After working many years in a wide variety of organizations in several different countries, I one day asked myself - why are some projects successful, but many others are not, even within the same organization.
Certainly a lot of effort has by now been placed on providing sound project management methodologies and training in most organizations. And project managers are typically very smart and capable.
Yet, according to Standish CHAOS and other studies, more projects fail (or are over budget and/or behind schedule) than succeed.
is this? After much reflection from my own experience on what makes some
projects (and project managers) succeed and others fail, I came to the
conclusion that there are five key factors at work here - and every single factor is critical to project success.
These five factors are Goals, Processes, Skills, Attitude and Culture.
Now whilst most organizations have good processes and methodologies and training, and some have also done a good job on developing project management skills, the other factors are mostly
happenstance. Some project managers happen to have a great mindset and
attitude for managing projects, and a few organizations have a
positive and supportive culture.
So let's examine each of these factors and see how each can greatly influence a project's success.
In my second post on this blog, I have already noted my belief that a passion for and commitment to attaining project goals is indeed the most important thing for a project manager to possess to achieve those goals.
Goals should cover meeting project business objectives, schedule and budget commitments while ensuring the complete satisfaction of the client and other key stakeholders with the project. These goals should be the lens through which every project activity is planned, every project decision is made and every project issue is addressed.
Sound project management processes and methodologies are important, as they reflect best practices that should enable project managers to deliver projects faster and more successfully. However, most organizations seem to fall into one of two camps - they either have minimal or poor methodologies, or they have advanced to the other extreme and have a slew of methodologies all of which are expected to be carried out on all projects.
The ideal situation is to have a different methodology set that is tuned to each type of project being undertaken, with flexibility being given to the project manager to scale and adapt the methodology, tools and templates as they see fit. In this case, the focus is on achieving results, not completing the methodology which should be there as "a tool, not a weapon". Methodology training is of course essential, so that all project team members understand the methodology, and the motivation, value and importance of the best practices implicit in the methodology.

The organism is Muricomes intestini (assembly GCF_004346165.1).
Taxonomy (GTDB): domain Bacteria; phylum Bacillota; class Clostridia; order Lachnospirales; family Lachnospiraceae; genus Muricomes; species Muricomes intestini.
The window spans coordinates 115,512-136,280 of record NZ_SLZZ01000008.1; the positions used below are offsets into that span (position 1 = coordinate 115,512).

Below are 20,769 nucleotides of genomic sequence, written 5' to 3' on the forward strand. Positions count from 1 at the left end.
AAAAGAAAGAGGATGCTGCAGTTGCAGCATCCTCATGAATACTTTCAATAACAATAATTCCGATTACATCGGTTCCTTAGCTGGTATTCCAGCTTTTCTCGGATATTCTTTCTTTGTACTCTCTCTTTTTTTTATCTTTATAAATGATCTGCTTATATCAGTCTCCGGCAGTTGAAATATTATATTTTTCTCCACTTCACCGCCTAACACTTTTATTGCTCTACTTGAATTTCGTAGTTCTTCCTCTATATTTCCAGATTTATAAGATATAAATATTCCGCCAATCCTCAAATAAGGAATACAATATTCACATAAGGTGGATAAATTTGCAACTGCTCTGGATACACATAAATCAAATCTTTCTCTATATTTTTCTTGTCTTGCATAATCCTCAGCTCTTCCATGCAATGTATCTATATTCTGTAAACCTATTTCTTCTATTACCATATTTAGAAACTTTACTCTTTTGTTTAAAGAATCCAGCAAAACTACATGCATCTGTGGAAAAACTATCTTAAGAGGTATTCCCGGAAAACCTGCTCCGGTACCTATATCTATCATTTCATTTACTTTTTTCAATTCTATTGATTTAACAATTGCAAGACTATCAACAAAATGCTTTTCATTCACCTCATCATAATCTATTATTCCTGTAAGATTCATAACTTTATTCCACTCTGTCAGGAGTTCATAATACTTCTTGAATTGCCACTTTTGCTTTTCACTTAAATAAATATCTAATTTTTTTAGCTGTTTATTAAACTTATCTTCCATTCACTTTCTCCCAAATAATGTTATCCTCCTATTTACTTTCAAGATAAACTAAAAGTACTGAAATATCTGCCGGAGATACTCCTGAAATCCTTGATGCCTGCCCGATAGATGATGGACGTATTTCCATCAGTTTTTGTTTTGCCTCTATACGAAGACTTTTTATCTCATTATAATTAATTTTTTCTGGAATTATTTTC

There are three sets of skills that a project manager should have, if they are to be successful:
- Management skills
Depending on the size and complexity of the project, a wide variety of management skills are needed, such as leadership, communication, negotiation and conflict resolution skills.
- Business skills
It is essential for a project manager to have a strong working knowledge of the project's business environment and the business needs being addressed, if they are to succeed.
- Technical skills
As well as strong project management skills, the project manager should also have a good understanding of the project's technical environment. Relying only on technical staff to make some decisions invariably leads to solutions that are in the best interests of the technologies being deployed, not the project.
The attitude and mindset that a project manager brings to the project is an extremely significant, yet often under appreciated success factor. Project managers who are excited about their project and have a constantly positive, pro active, "can do" attitude are more likely to inspire and motivate their team to overcome obstacles and not be overcome by them.
Finally, and even more under appreciated is the importance of the culture of the organization as a factor in project success. Just look around and you can see the positive impact of a creative and innovative culture in organizations such as Google and Apple. Some organizations on the other hand are political, risk averse and bureaucratic, making it even more challenging and difficult for a project to succeed.
Once you recognize the importance of each of these factors to your project, you can make an assessment of how you can enhance those areas that need strengthening, and mitigate against others (such as a bureaucratic organization culture) that might be beyond your control.
I look forward to your comments and feedback on any other factors you feel are critical to project success.
Webinar: APM10 GoPSAC Project Success Factors
If you are interested in learning more about all five Project Success Factors, and would like links to best practice project management methodologies, tools and templates that you may reference or use for all your projects, sign up for the recorded webinar APM10 "Go-PSAC Project Success Factors" at www.alphapm.com/webinars.